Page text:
You also may qualify for help from some organizations and not qualify for help from others. For instance, some organizations permit clients to earn more if they're a senior, veteran, or victim of domestic abuse. Some legal aid organizations have waiting lists, while others do not.

Each legal aid nonprofit has a different way of serving clients. Most of the organizations provide what’s called “unbundled legal assistance.” This means that you will work with an attorney to review the bankruptcy forms that you file with the bankruptcy court, but you will file your bankruptcy on your own or “pro se.” This form of assistance is called “unbundled” because the document review that the attorney provides is separate (unbundled) from the attorney showing up with you in court.

Most legal aid organizations in New York City provide unbundled assistance because it enables them to help more people. They limit their time and energy to the most important part of the bankruptcy process, preparing and reviewing your bankruptcy forms, making sure that the forms are ready for court.

Preparing the actual forms is hard part. Delivering the forms to the bankruptcy court and showing up for your 341 meeting may be scary because you’re entering court without a lawyer at your side, but they don't require specialized legal knowledge. Indeed, 341 meetings generally last five to ten minutes, during which the bankruptcy trustee asks you basic questions about your finances.

The New York City Bankruptcy Courts

Manhattan and the Bronx are part of the Southern District of New York. The bankruptcy courthouse for the Southern District is located at One Bowling Green, New York, NY 10004. If you live in Manhattan or the Bronx, chances are that you’ll come here for your 341 meeting. Here is the website for the Southern District of New York:

Queens, Brooklyn, and Staten Island are all part of the Eastern District of New York. The bankruptcy courthouse is located at 271-C Cadman Plaza East, Brooklyn, NY 11201-1800. The court website is

The Eastern District of New York’s bankruptcy courthouse is special because it has a pro se clerk located in it. This clerk is hired by the court to provide information to anyone who needs it for free. If you want information about bankruptcy, you should not hesitate to reach out to the pro se law clerk.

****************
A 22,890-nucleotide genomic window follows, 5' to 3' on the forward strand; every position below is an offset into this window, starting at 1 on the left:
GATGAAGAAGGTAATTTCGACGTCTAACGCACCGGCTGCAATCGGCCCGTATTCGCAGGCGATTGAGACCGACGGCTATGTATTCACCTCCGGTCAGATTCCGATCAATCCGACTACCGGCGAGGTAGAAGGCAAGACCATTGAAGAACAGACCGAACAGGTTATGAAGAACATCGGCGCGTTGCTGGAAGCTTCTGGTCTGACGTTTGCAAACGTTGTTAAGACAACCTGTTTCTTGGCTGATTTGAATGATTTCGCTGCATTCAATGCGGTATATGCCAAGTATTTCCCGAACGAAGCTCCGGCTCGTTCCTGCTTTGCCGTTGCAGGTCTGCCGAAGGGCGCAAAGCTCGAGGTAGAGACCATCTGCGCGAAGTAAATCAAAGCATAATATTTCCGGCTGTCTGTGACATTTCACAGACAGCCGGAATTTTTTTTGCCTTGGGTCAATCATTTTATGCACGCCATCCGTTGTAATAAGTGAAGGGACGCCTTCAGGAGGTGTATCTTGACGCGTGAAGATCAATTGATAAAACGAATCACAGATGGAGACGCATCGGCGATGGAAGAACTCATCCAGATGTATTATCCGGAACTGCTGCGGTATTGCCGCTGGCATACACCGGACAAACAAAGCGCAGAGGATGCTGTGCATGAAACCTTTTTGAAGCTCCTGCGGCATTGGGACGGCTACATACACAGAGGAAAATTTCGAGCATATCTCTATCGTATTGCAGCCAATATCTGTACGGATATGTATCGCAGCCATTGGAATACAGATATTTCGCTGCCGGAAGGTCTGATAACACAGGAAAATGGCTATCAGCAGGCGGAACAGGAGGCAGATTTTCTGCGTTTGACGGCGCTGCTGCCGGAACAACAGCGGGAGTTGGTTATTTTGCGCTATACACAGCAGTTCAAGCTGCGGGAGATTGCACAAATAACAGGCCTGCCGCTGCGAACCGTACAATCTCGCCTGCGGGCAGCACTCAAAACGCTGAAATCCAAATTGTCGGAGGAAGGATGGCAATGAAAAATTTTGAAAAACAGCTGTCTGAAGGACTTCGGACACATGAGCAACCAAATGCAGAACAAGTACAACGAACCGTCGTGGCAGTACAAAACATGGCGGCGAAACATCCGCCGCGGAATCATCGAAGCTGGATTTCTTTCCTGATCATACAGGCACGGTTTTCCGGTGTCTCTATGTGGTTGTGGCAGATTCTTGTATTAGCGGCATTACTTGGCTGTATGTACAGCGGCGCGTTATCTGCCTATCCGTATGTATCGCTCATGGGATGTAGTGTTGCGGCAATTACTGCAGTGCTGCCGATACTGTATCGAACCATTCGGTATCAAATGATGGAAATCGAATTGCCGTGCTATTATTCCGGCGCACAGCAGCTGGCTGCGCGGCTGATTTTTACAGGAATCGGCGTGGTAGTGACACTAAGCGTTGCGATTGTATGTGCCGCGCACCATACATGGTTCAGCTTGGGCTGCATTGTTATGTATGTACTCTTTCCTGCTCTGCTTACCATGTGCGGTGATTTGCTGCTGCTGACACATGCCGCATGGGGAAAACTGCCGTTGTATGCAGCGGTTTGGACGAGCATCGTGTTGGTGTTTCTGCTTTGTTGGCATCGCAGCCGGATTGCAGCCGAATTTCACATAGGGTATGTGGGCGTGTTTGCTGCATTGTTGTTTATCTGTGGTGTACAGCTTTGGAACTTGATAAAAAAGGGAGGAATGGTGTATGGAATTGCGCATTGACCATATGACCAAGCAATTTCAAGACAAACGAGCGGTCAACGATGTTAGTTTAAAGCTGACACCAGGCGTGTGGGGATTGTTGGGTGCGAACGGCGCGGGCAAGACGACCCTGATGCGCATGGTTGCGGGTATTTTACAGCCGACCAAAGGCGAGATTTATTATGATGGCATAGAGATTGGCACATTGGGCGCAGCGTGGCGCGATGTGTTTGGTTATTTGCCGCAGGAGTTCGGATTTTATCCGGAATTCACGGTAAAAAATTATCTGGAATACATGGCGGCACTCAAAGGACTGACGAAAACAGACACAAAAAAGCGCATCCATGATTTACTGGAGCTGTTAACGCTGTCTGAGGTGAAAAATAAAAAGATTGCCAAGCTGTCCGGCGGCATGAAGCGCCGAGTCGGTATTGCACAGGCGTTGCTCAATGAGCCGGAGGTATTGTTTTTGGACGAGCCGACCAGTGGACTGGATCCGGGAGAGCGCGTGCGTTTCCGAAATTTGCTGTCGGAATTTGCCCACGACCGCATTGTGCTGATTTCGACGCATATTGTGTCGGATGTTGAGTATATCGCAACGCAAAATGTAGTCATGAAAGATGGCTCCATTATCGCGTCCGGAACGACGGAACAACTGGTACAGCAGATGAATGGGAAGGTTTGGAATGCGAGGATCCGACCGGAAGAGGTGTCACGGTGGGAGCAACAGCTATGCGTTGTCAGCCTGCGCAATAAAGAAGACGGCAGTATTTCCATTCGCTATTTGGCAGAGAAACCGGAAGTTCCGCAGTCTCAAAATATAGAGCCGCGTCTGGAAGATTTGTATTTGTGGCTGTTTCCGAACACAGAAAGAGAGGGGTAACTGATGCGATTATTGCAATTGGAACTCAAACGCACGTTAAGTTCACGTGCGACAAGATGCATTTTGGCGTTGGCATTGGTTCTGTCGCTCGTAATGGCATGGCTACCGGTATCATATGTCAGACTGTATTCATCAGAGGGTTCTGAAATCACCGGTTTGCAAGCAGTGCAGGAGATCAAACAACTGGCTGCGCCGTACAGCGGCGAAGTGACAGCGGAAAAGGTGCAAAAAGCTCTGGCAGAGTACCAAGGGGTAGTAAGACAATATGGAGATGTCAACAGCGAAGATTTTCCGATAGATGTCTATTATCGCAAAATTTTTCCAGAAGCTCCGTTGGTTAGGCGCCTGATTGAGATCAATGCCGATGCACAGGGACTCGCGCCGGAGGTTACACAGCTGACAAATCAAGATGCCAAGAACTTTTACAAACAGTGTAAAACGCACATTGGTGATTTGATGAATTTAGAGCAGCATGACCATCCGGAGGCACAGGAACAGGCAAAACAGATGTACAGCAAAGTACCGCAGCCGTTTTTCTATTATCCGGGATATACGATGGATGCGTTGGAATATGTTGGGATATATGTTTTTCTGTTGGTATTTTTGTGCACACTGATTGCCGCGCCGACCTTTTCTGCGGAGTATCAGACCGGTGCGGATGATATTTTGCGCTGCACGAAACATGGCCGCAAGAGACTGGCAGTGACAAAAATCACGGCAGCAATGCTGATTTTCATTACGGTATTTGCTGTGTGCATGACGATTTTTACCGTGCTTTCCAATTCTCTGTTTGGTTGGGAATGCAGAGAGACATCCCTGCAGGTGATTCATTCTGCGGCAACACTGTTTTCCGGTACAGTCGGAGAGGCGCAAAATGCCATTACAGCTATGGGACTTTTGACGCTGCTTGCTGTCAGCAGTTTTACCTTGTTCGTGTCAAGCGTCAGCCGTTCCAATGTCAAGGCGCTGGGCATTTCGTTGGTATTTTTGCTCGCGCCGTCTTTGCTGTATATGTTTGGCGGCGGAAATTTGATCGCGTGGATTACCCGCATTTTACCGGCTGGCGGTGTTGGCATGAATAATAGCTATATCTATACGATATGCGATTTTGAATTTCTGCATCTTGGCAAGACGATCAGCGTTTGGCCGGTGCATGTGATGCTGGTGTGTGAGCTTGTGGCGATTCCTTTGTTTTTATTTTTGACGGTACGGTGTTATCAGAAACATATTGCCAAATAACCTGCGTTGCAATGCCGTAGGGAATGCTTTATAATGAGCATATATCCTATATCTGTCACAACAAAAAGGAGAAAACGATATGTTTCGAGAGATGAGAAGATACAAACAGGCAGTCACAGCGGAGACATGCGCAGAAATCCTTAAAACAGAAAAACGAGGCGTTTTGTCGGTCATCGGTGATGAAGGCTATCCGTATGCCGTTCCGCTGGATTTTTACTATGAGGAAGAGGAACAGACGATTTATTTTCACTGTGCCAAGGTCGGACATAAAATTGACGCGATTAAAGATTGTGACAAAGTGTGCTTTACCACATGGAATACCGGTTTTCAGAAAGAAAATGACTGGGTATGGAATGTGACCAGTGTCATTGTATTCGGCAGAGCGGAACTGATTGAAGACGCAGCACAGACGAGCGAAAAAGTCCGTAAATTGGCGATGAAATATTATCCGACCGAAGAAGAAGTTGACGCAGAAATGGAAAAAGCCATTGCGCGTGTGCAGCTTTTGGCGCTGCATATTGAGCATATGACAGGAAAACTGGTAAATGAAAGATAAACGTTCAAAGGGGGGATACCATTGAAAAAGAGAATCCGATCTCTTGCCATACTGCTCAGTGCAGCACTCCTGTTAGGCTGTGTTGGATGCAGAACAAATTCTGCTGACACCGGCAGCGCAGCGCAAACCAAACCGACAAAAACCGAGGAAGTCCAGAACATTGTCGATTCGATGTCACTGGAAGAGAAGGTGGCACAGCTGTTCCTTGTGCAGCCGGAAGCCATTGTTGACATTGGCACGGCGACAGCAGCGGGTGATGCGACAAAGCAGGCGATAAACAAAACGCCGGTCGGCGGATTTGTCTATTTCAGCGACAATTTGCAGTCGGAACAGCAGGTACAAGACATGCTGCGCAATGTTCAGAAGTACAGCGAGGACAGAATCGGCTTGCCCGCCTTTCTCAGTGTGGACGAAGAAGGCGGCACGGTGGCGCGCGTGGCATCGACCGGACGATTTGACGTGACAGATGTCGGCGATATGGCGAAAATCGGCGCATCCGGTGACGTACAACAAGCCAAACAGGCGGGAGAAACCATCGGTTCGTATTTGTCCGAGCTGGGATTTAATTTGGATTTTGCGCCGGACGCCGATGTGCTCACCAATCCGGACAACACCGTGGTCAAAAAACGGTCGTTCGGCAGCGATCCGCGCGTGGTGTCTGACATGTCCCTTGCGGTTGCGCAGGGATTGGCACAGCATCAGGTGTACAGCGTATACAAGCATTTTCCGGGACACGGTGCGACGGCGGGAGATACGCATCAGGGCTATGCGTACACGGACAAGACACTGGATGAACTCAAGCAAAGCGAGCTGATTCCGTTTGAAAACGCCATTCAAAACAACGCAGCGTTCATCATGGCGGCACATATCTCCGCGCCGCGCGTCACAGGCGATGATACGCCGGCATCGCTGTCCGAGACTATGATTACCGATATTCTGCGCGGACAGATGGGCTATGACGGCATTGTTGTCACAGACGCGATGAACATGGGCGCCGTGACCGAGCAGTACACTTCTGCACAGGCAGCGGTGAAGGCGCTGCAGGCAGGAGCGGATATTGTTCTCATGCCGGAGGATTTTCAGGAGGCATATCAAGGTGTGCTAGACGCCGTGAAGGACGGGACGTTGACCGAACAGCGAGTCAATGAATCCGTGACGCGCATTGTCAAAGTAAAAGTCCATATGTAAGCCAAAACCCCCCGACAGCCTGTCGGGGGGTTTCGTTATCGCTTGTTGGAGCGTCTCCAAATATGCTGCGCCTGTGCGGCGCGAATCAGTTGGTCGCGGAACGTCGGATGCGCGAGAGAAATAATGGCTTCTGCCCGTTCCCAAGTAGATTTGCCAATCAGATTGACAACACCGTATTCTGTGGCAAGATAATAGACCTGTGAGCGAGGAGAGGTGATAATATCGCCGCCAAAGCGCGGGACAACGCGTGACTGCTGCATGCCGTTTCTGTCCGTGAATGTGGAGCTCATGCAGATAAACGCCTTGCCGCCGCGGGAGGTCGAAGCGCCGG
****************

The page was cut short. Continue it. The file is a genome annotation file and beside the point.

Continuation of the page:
It's important to know what the pro se law clerk, or any law clerk for that matter, can't help you do. Law clerks are not allowed to provide legal advice. You can't go to a law clerk with your bankruptcy forms and ask them to look over the forms to make sure they are okay. The law clerk that you submit your bankruptcy forms to can tell you if you have all the paperwork required for a bankruptcy. Remember that the clerks are neutral. They are neither on your side nor the side of your creditors.

If you walk into a courthouse and have trouble finding the location of the clerk’s office or your 341 meeting, you should ask the security officers at the door of the court. They interact with anxious people everyday and are used to dealing with individuals who are under stress.

Written By:

Kristin Turner, Harvard Law Grad


Kristin is a recipient of Harvard Law School’s Public Welfare Foundation A2J Tech Fellowship. At Harvard Law, she served as a member of the Harvard Defenders, the Women’s Law Association, and the Harvard Law Negotiation Review. She was the 2016 – 2017 president of the Harvard Bla... read more about Kristin Turner, Harvard Law Grad

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Upsolve is a 501(c)(3) nonprofit that started in 2016. Our mission is to help low-income families who cannot afford lawyers file bankruptcy for free, using an online web app. Our team includes lawyers, engineers, and judges. We have world-class funders that include the U.S. government, former Google CEO Eric Schmidt, and leading foundations. It's one of the greatest civil rights injustices of our time that low-income families can't access their basic rights when they can't afford to pay for help. Combining direct services and advocacy, we're fighting this injustice.

To learn more, read why we started Upsolve in 2016, our reviews from past users, and our press coverage from places like the New York Times and Wall Street Journal.